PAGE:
Blue and Noah horsed around as Adam retrieved his tarot cards. Squaring his feet so that he could better feel the line’s pulse, he placed a random card on the warm hood. His unfocused eyes skipped over the image — a black-smudged knight on horseback carrying a vine-wrapped staff — and began to remake it into something wordless and dreamy. Sight was replaced with sensation. A vertiginous feeling of travel, climbing, rightness.

He covered the image with his hand until he got his eyes back, and then he put the card away.

“Knight of wands?” Blue asked him.

Already Adam couldn’t remember what the card had really been. “Was it?”

“Now who’s creepy?” Noah asked.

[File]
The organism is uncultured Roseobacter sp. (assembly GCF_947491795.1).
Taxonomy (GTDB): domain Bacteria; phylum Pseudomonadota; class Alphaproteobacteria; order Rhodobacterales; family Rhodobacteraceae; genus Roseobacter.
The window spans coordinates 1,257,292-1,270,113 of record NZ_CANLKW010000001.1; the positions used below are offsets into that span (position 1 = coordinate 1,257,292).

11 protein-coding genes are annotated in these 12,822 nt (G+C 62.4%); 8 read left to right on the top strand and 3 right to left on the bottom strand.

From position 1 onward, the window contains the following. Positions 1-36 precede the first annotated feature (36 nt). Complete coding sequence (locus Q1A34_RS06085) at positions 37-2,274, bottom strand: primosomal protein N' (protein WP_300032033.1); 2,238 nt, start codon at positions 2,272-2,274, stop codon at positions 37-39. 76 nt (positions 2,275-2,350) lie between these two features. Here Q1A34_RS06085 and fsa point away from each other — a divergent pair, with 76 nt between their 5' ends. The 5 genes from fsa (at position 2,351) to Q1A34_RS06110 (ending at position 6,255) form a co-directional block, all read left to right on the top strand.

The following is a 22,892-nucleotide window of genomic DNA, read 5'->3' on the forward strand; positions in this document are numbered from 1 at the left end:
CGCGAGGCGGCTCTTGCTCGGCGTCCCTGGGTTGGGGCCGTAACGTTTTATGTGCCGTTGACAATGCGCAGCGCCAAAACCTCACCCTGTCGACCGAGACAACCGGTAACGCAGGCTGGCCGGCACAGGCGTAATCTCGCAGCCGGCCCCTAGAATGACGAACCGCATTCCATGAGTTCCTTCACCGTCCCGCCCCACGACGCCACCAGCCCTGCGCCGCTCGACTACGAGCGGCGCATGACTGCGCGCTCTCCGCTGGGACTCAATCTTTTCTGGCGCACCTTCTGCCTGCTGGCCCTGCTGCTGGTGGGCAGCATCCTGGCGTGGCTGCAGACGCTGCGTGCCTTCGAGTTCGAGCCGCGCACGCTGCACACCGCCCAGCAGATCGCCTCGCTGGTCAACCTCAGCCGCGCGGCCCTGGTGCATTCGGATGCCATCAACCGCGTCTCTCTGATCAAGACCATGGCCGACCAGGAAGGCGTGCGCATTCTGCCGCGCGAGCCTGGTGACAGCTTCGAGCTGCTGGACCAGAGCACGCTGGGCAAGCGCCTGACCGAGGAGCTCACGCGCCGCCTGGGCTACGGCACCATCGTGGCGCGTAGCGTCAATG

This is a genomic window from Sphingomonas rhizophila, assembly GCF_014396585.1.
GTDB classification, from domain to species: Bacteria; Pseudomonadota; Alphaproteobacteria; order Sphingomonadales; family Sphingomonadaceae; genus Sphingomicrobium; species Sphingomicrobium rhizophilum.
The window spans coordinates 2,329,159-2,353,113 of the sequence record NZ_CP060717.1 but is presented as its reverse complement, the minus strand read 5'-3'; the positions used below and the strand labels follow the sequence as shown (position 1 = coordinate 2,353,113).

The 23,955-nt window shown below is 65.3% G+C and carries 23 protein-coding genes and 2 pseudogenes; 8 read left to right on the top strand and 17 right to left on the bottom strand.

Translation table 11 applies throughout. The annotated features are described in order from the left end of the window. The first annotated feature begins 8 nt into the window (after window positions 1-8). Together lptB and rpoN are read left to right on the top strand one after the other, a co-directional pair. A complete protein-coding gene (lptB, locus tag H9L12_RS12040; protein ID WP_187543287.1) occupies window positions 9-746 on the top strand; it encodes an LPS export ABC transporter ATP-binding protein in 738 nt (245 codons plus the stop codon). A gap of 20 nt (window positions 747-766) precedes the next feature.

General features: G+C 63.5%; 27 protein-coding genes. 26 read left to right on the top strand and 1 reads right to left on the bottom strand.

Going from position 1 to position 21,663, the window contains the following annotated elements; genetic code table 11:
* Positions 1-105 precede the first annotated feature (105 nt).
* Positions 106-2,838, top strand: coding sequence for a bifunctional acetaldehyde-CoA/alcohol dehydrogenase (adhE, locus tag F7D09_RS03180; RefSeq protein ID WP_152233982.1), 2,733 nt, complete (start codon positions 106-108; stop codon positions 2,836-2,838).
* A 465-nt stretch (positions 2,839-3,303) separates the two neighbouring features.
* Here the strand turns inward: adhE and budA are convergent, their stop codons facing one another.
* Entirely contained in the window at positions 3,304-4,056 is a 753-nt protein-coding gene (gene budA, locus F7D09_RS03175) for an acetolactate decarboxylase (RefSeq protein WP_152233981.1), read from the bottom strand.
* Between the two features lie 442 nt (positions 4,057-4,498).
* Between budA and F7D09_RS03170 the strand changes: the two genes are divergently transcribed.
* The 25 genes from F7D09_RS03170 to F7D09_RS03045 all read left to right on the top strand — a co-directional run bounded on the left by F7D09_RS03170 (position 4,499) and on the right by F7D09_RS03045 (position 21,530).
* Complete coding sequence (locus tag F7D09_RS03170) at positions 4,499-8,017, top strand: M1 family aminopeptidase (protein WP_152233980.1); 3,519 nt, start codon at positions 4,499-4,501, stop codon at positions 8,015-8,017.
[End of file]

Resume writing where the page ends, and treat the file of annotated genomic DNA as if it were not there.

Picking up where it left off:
Adam shouldered his backpack and headed toward the trailhead. “Come on. It’s this way.”

The rocky, narrow trail was dusted with crumbled leaves. The ground fell away abruptly on one side and rose as precipitously on the other. Adam was hyperaware of the massive boulders that jutted into the trail. Beneath a furring of mint-green lichen, the stones felt cool and alive, wild conductors of the ley line. He led Noah and Blue upward until they came to a confusion of boulders. Stepping off the trail, Adam climbed alongside them, finding footholds on jutting stones and exposed tree branches. The big, blue stones were tumbled onto one another like a giant’s playset.

Yes, this is it.

He peered into a man-sized crevice.

Blue said, “Snakes? Nests? Bears?”

“Protected national park,” Noah said, darkly funny. And then, with unexpected valiance, “I’ll go in first. They can’t hurt me.”

He looked smudgy and insubstantial as he slid inside. There was silence, silence.